You will definitely notice the grip on offer, though. Despite the fact that Michelin focused on delivering better snow traction, the CrossClimate 2 amazes on dry and warm pavement. I was already impressed with the previous model, but this one takes it up a notch. It won’t replace a performance tire, that’s for sure, but as far as grand-touring tires go, it’s simply outstanding.
The tire performed especially well in the longitudinal traction tests. Even some more powerful vehicles won’t be able to break traction during acceleration, while the stopping distances are the shortest in the category. And, it’s not even close – the premium competitors from Bridgestone and Pirelli need almost 6 ft (2 m) more distance to stop from 50 mph. In my book, that’s exceptional.
The CrossClimate 2 isn’t as impressive in the corners, but it’s still very good. Specifically, it might feel nervous during more intensive maneuvers, more so than other premium grand-touring tires. However, it’s important to note that the tire remains planted on the road without losing grip or being unsafe. Besides, you probably won’t notice these things driving on the road.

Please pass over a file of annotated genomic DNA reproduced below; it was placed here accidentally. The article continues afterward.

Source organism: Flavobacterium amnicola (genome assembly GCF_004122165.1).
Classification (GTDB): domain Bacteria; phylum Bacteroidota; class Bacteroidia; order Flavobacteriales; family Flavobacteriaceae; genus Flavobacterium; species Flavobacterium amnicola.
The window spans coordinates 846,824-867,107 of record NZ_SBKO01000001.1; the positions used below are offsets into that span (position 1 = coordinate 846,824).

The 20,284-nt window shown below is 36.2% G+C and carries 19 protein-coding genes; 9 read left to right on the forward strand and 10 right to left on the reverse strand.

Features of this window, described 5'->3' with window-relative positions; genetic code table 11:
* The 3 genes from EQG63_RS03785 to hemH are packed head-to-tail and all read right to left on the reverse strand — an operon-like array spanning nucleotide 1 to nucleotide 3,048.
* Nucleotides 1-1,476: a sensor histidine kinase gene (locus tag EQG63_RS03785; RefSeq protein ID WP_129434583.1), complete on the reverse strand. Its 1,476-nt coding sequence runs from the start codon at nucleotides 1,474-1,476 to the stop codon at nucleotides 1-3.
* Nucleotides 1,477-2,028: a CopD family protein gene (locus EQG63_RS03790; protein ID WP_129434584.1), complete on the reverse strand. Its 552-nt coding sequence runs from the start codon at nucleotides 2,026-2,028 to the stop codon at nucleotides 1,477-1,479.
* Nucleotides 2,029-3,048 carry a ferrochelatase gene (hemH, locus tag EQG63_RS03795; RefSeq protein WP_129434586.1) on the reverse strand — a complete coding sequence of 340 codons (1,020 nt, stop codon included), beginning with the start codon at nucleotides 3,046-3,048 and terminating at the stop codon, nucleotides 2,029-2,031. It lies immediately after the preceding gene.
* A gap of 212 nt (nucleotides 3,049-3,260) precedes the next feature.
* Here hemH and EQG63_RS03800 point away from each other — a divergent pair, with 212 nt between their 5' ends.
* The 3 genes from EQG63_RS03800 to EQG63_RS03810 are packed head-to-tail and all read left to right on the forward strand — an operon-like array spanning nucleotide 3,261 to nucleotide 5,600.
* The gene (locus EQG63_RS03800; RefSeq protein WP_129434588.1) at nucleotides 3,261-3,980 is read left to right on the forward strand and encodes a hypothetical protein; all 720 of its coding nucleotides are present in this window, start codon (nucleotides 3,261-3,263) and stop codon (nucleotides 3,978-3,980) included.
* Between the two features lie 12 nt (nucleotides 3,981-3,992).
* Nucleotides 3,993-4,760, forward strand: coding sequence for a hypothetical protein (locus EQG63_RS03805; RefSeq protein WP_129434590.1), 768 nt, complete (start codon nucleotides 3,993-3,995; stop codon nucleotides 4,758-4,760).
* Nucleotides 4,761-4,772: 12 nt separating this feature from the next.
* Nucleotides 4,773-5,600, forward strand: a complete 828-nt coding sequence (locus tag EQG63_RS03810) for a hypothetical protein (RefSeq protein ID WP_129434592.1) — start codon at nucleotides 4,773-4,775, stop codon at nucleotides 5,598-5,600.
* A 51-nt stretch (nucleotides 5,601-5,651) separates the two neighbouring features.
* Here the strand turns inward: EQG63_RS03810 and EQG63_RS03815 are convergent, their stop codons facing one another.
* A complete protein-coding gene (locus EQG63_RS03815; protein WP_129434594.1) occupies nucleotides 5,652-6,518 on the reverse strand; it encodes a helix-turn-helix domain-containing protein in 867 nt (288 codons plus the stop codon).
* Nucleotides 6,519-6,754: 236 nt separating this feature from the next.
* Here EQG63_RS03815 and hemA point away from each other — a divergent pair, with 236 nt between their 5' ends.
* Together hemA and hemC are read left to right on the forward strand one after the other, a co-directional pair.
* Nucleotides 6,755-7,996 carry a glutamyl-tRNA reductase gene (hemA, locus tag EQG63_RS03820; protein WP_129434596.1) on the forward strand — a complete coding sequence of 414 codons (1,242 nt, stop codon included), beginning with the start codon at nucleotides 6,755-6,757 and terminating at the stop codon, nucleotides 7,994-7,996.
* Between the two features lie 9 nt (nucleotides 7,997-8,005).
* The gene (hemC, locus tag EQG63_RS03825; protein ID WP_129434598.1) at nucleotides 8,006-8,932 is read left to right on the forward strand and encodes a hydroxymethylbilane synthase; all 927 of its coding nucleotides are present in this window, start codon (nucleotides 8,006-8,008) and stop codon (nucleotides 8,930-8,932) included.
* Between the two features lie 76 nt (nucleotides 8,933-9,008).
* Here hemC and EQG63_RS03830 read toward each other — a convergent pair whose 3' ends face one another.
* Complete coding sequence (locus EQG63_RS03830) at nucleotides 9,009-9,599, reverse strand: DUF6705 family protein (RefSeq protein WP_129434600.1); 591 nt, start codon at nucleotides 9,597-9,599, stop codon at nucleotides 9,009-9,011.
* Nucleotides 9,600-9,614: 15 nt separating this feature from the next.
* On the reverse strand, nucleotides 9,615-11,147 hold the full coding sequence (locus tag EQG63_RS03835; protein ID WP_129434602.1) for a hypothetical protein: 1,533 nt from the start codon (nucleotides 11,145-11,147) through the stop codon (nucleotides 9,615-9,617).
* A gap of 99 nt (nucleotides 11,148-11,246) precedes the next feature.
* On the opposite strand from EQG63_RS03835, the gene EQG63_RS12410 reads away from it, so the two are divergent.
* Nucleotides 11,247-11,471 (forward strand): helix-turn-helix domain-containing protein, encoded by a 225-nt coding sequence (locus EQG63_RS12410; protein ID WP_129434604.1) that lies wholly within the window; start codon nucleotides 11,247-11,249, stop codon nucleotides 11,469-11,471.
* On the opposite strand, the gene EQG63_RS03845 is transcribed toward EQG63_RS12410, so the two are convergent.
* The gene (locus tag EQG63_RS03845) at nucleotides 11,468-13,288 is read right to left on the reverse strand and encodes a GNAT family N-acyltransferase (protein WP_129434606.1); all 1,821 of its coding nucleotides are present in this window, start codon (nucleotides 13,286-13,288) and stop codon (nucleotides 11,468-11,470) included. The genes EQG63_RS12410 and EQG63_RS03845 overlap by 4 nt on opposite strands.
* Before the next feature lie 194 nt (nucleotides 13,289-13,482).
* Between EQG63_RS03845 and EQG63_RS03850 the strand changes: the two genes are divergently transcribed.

On the whole, I must say that Michelin really did strike gold here. The CrossClimate 2 fares outstandingly well in dry conditions, even though it has higher-than-average snow and ice traction.
How is it over wet and slippery roads?
The CrossClimate 2 continues to impress in the rain. It manages to keep pace with the best all-season tires, like the Bridgestone Turanza QuietTrack, Continental PureContact LS, and Pirelli P7 Cinturato All-Season II. The differences between these tires in the rain are really small, but it’s still good to see Michelin’s tire among the best.
But what does that mean? Well, the CrossClimate 2 provides the driver with well-mannered handling in wet conditions, to begin with. Thanks to the outstanding hydroplaning resistance, you’ll feel in control, and your vehicle will stick to the road outstandingly well. Moreover, the cornering grip remains consistent, and the tires don’t surprise you with oversteer or understeer. The CrossClimate 2 also stops with authority, posting some of the shortest distances in its category.